I’d like to see a shift in society, in education, and in the workplace that bucks this trend. I’d like to see every person surrounded by support and encouragement to find and do work that lights him on fire, that makes him excited to get to work every day, that makes the most of his particular talents, abilities and interests.
    Imagine how great this would be for the world. Imagine how much wasted potential is sitting in cubicles right now, waiting for Friday and saving up for a jet ski. Imagine what that potential could do if turned to the right purpose.

    • Thanks so much for the response, Nadine. I really appreciate the perspective of someone a little older than myself. Even as I look for my first job, I see what you mean. There are just not many options that really align with what I believe. Having said that though, I often wonder if it matters less where I go and more about my commitment to cause social change once I’m there. Obviously some work environments are better for this than others, but those employers who are most stubborn are also the greatest opportunity for radical positive change. Maybe we should be focusing less on creating more socially aligned options and focusing more on how to create positive social change no matter where you are.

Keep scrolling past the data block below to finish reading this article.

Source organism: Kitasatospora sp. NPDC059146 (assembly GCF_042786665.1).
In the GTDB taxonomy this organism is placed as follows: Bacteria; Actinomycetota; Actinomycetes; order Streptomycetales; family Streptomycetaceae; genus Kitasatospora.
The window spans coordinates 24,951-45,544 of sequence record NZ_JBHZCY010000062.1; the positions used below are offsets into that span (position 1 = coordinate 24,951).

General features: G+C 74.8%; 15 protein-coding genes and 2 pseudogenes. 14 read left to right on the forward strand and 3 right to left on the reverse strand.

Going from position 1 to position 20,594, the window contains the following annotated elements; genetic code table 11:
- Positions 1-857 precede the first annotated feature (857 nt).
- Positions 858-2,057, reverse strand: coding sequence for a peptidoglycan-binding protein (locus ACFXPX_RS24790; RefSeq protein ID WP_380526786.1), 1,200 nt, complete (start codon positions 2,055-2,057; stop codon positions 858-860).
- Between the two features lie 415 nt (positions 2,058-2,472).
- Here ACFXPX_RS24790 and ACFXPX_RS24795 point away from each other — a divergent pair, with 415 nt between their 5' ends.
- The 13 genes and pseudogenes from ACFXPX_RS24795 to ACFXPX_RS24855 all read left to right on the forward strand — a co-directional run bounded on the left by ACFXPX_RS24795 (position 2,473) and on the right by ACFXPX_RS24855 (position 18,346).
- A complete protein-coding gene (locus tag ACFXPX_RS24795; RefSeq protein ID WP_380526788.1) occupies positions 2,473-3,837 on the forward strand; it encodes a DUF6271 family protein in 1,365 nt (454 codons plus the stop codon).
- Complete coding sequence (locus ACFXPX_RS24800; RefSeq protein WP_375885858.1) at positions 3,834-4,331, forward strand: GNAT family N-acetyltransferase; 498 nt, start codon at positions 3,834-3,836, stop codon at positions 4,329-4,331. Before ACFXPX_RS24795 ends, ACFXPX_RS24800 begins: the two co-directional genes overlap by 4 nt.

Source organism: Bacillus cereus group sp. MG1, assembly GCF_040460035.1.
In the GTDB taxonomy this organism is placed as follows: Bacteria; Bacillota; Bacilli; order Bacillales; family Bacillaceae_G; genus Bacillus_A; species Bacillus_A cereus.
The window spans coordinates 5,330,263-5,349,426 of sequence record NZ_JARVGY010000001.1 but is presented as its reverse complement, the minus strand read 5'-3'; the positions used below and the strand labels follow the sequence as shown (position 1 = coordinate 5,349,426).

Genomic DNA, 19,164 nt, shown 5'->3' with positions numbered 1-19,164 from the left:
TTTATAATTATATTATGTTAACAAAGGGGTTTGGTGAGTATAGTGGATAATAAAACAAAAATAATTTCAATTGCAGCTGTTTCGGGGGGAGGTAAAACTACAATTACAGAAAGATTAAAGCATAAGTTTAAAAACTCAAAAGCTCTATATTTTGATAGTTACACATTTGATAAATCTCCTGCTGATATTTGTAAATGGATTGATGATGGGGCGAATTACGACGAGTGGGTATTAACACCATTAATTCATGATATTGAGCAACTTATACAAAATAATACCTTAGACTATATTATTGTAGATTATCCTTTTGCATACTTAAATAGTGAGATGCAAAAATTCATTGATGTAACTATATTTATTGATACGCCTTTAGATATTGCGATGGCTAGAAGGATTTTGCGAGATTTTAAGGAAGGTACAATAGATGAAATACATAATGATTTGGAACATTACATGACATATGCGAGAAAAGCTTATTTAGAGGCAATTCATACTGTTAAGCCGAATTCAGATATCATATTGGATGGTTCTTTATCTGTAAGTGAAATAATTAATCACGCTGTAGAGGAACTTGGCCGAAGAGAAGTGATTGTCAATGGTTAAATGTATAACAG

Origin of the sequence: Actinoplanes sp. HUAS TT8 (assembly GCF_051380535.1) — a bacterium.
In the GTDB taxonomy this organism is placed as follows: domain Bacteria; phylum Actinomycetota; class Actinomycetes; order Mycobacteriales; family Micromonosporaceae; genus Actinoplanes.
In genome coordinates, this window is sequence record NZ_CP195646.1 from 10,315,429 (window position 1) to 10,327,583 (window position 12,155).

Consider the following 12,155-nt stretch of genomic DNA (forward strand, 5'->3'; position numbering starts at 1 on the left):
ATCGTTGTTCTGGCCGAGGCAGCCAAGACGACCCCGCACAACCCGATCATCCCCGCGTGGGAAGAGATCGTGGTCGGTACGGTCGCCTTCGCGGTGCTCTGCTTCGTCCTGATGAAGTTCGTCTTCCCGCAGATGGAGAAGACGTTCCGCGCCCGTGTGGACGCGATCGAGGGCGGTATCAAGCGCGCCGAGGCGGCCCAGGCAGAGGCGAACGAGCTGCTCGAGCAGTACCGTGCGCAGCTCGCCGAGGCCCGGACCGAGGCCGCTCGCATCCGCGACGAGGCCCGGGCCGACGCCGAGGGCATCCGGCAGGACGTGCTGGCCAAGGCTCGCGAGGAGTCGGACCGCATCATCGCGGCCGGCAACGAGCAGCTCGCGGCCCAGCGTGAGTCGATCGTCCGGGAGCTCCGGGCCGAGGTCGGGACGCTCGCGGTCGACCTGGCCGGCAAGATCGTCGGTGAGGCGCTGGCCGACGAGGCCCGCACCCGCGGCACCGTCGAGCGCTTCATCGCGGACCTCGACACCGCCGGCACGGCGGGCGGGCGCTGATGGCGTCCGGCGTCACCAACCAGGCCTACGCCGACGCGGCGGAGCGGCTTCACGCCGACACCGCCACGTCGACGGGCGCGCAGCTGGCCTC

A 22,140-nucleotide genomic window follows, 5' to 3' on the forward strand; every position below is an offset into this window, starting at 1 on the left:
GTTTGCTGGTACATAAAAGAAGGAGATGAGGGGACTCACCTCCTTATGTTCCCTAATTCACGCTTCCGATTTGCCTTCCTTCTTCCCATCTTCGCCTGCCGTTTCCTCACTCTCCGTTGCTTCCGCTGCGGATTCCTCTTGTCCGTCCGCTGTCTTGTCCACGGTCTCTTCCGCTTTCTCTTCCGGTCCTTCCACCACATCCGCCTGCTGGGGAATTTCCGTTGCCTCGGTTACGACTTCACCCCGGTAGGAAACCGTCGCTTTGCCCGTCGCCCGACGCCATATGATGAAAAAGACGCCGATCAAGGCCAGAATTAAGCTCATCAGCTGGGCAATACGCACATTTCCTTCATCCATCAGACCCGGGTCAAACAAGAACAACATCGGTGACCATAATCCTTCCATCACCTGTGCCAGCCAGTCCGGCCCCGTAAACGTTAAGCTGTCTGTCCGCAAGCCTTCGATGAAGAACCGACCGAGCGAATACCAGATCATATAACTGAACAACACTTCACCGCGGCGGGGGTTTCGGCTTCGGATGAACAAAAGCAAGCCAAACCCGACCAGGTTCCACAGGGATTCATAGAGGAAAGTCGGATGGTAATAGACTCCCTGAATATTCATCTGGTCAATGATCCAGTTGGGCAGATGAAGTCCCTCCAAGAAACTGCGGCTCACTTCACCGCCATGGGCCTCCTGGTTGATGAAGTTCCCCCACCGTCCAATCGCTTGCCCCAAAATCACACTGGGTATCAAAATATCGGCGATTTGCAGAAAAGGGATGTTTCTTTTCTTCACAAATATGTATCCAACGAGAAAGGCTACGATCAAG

2. Brilliantly put Ryan! I’m finishing up at University this semester too and I cannot affirm any further what you’re saying about ability to foster change and stay financially sound.

    Times change-systems change and millennials have the resources to lead for change.

  3. Nice perspective Ryan. I’m learning from you as a mellennial! You’ve always had the capacity to assume a large degree of responsibility while enjoying diving into it at the same time. So you are obviously ready to implement change and I’m excited to see where you go and what you do. What if folks just said, ‘enjoy your time in school’ and leave it at that..just my experience, but its likely more intended to be a comment relating to degree of responsibility at this point in time rather than a prediction on future quality of life.
    Regarding the generational stereotyping, tread lightly… while probably true, I think there are a ton of folks from prior generations who graduated ready to tear it up with social change and are still doing so. Society has continued to evolve and it got there somehow… Think of a professor or 2 just as an example, or people you have run across in your jobs so far.